The Slave Ship was written by Marcus Rediker and it tells several accounts of the African slave trade as well as the world of the middle passage. The author discusses the nature of the slave ship and the African paths to the middle passage. Rediker also mentions the lives of historical figures (Olaudah Equiano, James Field Stanfield, and John Newton) and the roles that they had during the Atlantic slave trade. For the African captives, the sailors, and captains, the slave ship was seen as a wooden, floating, traveling dungeon and a place of terror and survival, which are also the overall main themes of the book.
In the early seventeenth Century, the big tide of immigrants began to flow from Europe to North America. In the beginning of the immigration, the initial number of people were only a few hundred of British, and gradually became a huge immigration of millions people. They were driven by a variety of powerful motives, and finally established a new civilization on the new land. In the 1607, the English founded their first settlement, Virginia (P36). The reason why English colonists chose Virginia is this place produces “an American plant” called tobacco (P37). Selling tobacco to European market, the colonists earned a big profit. As a result, they built a lot of plantations in Chesapeake.
Instead of becoming havens for the English poor and unemployed, or models of interracial harmony, the southern colonies of seventeenth-century North America were weakened by disease, wracked by recurring conflicts with Native Americans, and disrupted by profit-hungry planters’ exploitation of poor whites and blacks alike. Many of the tragedies of Spanish colonization and England’s conquest of Ireland were repeated in the American South and the British Caribbean. Just as the English established their first outpost on Chesapeake Bay with a set of goals and strategies in mind, so too the native Indians of that region pursued their own aims and interests. They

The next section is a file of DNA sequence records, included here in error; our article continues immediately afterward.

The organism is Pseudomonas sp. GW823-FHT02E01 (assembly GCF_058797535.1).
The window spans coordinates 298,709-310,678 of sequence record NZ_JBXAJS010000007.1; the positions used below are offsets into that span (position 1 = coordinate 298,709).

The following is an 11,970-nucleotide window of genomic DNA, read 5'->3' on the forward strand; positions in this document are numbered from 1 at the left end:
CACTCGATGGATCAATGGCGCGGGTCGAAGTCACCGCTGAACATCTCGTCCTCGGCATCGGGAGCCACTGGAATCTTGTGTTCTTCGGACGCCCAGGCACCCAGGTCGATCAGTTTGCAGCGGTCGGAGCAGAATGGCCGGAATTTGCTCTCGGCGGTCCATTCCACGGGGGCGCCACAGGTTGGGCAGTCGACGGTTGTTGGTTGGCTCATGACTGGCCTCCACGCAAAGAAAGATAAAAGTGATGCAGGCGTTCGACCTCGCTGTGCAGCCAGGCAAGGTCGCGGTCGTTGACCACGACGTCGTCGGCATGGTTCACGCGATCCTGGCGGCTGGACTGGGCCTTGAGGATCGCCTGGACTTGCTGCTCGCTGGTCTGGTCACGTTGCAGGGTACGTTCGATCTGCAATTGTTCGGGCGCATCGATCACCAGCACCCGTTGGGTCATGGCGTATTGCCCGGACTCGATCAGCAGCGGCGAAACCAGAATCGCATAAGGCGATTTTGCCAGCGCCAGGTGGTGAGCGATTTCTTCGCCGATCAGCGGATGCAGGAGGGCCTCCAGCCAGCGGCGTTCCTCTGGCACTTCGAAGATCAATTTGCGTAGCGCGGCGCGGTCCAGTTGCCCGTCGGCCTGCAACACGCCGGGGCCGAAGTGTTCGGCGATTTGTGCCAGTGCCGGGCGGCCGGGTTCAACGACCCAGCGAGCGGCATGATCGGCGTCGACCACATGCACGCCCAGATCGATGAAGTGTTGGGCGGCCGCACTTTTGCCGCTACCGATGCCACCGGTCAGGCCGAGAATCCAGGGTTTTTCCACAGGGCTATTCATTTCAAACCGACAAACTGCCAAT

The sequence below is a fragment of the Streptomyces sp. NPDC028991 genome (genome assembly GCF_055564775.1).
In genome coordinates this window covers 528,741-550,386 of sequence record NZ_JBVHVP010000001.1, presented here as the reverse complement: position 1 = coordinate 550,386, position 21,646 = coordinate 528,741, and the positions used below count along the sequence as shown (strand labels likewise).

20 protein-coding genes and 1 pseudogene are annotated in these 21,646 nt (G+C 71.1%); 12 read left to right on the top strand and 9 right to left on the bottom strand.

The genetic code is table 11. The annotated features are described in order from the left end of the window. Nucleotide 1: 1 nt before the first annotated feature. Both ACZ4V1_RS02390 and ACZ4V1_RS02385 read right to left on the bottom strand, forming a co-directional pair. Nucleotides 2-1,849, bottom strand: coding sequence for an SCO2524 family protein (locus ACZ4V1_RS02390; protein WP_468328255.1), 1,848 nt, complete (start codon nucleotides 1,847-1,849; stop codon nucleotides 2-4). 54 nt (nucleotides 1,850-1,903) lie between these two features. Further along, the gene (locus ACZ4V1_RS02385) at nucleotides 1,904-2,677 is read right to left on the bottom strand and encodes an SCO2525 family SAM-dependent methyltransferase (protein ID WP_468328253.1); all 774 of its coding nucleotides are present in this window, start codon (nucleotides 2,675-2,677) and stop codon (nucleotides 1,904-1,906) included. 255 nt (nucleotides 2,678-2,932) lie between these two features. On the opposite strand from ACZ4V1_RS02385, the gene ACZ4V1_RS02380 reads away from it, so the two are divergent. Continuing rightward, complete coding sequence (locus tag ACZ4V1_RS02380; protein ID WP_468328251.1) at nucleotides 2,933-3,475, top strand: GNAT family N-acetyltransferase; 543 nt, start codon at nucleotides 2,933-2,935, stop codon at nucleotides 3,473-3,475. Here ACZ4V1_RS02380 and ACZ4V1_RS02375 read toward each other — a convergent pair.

Puerto Rico’s early economic development under Spanish rule was characterized by the creation of settlements particularly in the interior of the island where the land was used for cattle rearing and farming. (Figueroa lecture Sept.'98) By the late 1550’s to early 1600’s the meager agricultural sector did not develop and therefore was not sustainable as there were not enough contact with international traders. (Scarano, 4) The sector was also stifled by the royal trade restriction that Spanish colonies could only trade with the mother land. Furthermore, most of the Crown’s attention was focused on the recently discovered gold and silver mines in Mexico and Peru. Puerto Rico at this stage became some what of a frontier society at the margins of the Spanish colonial empire. (Figueroa Sept.'98) While other Caribbean countries had experimented and had began to develop their mass sugar cultivation, Puerto Rico, for the most part, remained a racially mixed peasant society. (Scarano, 5) The influence of their neighboring islands was not far off, and the introduction of African slaves along with the development of the sugar industry literally changed the face of the Puerto Rican society.